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Lessons from fire tragedies

At least 38 people died when a blaze tore through a shopping mall in southern Philippines on Dec 23. In South Korea, 29 people died when a fitness centre caught fire on Dec 21. In Mumbai, a rooftop restaurant fire last Friday killed 15 people.

The year-end festive season has been marred by tragedies that are unfortunately not uncommon, with basic fire safety measures absent in many Asian cities that are going through construction booms.

Investigations are still ongoing, but lives could have been saved with a little more effort put into securing human, rather than physical, resources.

A task force investigating the fire that gutted the NCCC Mall in the Philippine city of Davao found that the fourth-floor office where 37 people died was sound-proof, and its fire alarm system was not connected to that of the mall.

The office was also not fully separated from the mall. When the fire started just beneath it, smoke quickly filtered into the office. The mall's spokesman denied there were building code violations. However, it leaves unanswered the question: Why did so many die?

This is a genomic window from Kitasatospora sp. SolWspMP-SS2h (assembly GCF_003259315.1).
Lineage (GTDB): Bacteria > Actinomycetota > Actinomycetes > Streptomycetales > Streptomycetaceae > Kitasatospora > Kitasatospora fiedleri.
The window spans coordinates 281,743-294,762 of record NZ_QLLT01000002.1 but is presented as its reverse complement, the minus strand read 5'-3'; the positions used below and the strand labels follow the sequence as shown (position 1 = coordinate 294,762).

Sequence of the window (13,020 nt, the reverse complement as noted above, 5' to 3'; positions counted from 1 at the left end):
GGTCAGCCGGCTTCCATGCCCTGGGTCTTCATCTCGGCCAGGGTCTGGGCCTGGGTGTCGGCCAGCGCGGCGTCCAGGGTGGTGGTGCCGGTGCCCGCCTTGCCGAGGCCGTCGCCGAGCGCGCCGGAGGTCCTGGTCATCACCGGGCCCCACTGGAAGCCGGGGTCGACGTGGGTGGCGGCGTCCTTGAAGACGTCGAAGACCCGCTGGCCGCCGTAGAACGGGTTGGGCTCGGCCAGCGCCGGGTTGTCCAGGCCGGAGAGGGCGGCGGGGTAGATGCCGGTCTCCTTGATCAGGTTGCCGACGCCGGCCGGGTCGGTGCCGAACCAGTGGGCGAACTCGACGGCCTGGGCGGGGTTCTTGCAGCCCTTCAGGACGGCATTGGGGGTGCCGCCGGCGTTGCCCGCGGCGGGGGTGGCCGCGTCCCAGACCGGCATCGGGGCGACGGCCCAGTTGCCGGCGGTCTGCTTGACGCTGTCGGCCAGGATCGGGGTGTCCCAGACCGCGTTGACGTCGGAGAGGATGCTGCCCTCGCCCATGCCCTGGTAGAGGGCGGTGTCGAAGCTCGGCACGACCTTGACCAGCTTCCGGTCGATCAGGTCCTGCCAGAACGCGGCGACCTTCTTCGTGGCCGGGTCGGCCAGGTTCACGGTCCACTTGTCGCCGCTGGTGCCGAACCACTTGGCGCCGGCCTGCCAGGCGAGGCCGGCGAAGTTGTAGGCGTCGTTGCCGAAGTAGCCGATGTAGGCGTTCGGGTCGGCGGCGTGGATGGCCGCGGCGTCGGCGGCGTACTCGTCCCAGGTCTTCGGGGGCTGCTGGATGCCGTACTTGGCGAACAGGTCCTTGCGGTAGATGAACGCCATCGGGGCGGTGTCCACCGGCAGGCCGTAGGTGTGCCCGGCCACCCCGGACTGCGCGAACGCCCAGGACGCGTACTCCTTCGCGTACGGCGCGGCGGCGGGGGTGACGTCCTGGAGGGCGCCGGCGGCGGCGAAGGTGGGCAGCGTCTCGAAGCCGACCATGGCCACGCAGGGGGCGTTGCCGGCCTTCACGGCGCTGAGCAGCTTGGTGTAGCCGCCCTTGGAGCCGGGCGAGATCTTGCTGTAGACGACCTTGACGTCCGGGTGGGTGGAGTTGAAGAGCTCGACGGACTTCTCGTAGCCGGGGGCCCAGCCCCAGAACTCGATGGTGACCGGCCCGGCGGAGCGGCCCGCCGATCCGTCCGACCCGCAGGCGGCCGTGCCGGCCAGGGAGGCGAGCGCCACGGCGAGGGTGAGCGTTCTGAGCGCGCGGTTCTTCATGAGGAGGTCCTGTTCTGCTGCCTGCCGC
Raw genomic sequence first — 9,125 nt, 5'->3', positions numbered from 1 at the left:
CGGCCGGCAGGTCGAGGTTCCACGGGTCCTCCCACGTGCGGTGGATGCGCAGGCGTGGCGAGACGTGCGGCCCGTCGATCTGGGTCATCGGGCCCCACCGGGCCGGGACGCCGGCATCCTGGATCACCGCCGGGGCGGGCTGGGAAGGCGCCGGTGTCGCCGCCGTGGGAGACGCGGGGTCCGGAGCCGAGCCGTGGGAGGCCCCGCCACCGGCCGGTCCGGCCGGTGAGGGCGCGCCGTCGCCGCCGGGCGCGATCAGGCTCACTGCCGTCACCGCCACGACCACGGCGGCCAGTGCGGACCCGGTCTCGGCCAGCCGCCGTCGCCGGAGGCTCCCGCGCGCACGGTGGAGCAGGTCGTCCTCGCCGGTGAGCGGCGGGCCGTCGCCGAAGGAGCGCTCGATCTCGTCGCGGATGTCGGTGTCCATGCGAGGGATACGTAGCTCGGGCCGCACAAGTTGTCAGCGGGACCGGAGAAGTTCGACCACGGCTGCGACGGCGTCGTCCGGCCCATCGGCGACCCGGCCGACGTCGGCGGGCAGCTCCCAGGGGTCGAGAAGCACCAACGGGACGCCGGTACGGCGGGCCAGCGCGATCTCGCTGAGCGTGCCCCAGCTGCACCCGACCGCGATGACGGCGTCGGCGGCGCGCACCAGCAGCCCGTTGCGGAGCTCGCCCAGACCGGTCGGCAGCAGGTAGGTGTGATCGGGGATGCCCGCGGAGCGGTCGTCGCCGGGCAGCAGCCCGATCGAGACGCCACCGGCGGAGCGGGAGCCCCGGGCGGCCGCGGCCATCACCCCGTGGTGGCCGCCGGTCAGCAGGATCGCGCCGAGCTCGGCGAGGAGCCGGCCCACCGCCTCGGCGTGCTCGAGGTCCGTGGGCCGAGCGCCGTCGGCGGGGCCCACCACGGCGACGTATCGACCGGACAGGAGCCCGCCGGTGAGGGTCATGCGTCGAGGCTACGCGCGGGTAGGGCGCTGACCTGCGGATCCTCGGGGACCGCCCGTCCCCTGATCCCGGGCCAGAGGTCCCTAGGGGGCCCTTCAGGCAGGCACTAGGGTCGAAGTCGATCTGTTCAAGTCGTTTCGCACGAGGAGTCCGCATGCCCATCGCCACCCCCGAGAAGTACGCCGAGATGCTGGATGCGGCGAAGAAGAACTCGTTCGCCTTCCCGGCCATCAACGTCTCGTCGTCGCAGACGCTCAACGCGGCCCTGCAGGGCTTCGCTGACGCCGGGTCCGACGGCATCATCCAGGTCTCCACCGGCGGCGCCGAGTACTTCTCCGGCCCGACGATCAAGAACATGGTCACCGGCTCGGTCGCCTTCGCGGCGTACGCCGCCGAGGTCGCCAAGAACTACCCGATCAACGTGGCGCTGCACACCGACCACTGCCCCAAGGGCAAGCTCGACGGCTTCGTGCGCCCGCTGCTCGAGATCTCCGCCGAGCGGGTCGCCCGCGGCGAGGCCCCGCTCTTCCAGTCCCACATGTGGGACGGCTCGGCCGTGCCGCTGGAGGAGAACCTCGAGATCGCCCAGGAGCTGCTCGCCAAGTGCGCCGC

It is also telling that nearly all who died in the fire were employees working the early morning shift at a call centre servicing a survey firm in Connecticut in the United States. The thriving outsourcing industry in the Philippines generates more than US$20 billion (S$27 billion) in annual revenue, resulting in high demand for office space, and many call centres have had to be housed on the top floors of shopping malls. But this can be risky as the usual procedure in malls is to evacuate shoppers first.

The rush to build more is also leading to a spate of fatal safety lapses. This should not be the case as people are even more important than the buildings they work in, and it takes only a little investment and effort to keep them safe and alive.

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A version of this article appeared in the print edition of The Straits Times on January 01, 2018, with the headline 'Lessons from fire tragedies'. Print Edition | Subscribe